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For BTS fans in South Korea, there's resignation as the band takes a break

A poster showing K-pop group BTS members is displayed at a tourist information center in Seoul on June 15. Global superstars BTS said they are taking time to focus on solo projects, but the company behind the groundbreaking K-pop group said they are not taking a hiatus.
Ahn Young-joon
/
AP
A poster showing K-pop group BTS members is displayed at a tourist information center in Seoul on June 15. Global superstars BTS said they are taking time to focus on solo projects, but the company behind the groundbreaking K-pop group said they are not taking a hiatus.

Updated June 22, 2022 at 11:47 AM ET

TOKYO — When South Korean boy band BTS announced its decision last week to take a break, it sent shock waves through the music world and sent the band's management company's stock prices tumbling.

And thanks to BTS's frank criticism of their own industry — something that few of their colleagues are free to do — it has cast a spotlight on the inner workings of the K-pop hit-making machinery.

Last week, the band released a video through their management company, in which they explained their need to pause.

"After 10 years of living as BTS and working on all our schedules, it's physically impossible for me to mature anymore," said BTS frontman Kim Nam-joon, also known as RM. He added that he had lost sight of what kind of band BTS is, and what stories they want to tell.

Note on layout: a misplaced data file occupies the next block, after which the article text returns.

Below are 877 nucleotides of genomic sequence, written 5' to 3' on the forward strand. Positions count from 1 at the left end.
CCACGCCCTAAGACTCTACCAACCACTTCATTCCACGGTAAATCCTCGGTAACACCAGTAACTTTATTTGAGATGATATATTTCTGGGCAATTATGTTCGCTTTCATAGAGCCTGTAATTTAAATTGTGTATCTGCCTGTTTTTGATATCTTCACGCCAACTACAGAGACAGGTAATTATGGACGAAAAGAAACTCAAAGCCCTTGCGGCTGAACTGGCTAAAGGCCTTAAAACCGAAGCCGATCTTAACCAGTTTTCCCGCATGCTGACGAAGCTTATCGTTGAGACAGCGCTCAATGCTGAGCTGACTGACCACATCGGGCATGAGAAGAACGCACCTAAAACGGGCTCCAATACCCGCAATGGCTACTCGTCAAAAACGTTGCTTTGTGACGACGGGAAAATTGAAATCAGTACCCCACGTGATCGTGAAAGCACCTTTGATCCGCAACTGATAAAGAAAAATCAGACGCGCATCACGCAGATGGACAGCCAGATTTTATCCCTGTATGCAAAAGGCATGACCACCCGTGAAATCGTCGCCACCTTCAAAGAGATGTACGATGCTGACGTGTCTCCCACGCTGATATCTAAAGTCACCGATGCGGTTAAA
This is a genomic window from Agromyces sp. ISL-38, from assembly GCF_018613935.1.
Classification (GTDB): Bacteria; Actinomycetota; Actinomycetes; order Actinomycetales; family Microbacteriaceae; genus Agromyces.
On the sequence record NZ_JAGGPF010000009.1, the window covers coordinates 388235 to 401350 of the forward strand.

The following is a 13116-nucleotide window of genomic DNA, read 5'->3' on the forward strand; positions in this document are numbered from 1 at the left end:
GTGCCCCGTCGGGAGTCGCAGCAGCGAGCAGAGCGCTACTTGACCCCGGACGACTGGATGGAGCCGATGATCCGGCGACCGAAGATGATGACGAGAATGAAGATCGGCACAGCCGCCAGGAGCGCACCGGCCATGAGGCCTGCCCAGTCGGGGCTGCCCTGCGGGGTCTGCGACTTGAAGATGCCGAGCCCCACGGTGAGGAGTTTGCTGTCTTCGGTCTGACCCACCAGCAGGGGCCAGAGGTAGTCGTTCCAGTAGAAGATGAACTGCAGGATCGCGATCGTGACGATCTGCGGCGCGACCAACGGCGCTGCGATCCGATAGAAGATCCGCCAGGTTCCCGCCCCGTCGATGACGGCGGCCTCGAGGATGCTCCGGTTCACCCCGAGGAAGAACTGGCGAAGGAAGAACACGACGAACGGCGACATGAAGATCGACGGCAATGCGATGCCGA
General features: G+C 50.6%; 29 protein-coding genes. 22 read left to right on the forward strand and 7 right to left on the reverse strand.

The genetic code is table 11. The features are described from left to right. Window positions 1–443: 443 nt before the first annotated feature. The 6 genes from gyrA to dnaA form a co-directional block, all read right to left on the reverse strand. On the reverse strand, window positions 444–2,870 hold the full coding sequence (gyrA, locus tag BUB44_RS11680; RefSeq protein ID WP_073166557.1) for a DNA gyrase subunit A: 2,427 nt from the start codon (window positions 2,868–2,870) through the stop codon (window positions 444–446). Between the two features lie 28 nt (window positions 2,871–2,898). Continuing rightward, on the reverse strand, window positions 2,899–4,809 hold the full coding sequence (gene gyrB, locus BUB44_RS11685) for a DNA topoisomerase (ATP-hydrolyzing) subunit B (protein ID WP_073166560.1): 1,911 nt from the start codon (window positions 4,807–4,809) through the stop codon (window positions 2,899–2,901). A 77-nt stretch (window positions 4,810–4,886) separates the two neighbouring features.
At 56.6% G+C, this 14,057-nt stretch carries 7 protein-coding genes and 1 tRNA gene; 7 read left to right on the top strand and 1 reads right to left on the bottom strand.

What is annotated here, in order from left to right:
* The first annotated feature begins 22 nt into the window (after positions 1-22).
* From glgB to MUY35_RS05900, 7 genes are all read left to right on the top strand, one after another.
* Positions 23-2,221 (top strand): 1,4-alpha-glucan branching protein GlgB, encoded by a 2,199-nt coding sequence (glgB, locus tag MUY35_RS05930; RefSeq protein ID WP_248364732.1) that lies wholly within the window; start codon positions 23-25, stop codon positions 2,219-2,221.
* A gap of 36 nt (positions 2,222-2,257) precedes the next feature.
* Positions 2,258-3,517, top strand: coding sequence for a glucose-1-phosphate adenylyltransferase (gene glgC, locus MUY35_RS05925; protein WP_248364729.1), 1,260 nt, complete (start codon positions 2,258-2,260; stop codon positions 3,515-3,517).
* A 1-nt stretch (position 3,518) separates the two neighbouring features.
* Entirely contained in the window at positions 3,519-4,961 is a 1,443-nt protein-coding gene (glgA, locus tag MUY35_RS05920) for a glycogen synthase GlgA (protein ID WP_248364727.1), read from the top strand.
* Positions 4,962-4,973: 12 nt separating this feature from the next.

Singer Jeon Jung-kook, 24, the youngest member of BTS, assured fans in the video that they can look forward to the day when the seven band members return.

"We're each going to take some time to have fun and experience lots of things," he says. "We promise we will return someday even more mature than we are now."

After the BTS news broke, stock prices for HYBE — the band's management and production company, talent agency and record label — dropped by 25% and have not recovered. That will affect BTS members too, as they hold HYBE stocks.

The group previously took a break in 2019, but just for a month and not all band members were involved.

The decision this time — their management company denies it is a hiatus — comes at the height of the band's global popularity. Last year, BTS had four of the top 10 bestselling digital hits in the U.S. They addressed the United Nations. They've been nominated for two Grammys. This year, they visited the White House and met with President Biden.

"They're doing so much for this generation," says BTS fan Fernanda Bedin, 30, on a visit to Seoul from Las Vegas. "They've always been honest with us, and I guess that's why we'll do everything for them."

Many fans are aware that BTS members will have to fulfill at least 20 months of military service. Under South Korean law, pop stars and athletes whom the government considers to have burnished the country's reputation may defer service until age 30. BTS members range in age from 24 to 28.

Bedin notes that other boy bands, such as One Direction, have gone on hiatus and never returned. But fans say they can relate to the artists' need to grow and find new inspiration.

"Since they've been part of my life for a long time, it feels like I've grown with them," says Swedish college student Rachel Borromeo, also visiting Seoul. "And growing as a person is never bad, especially if it helps you search for your identity."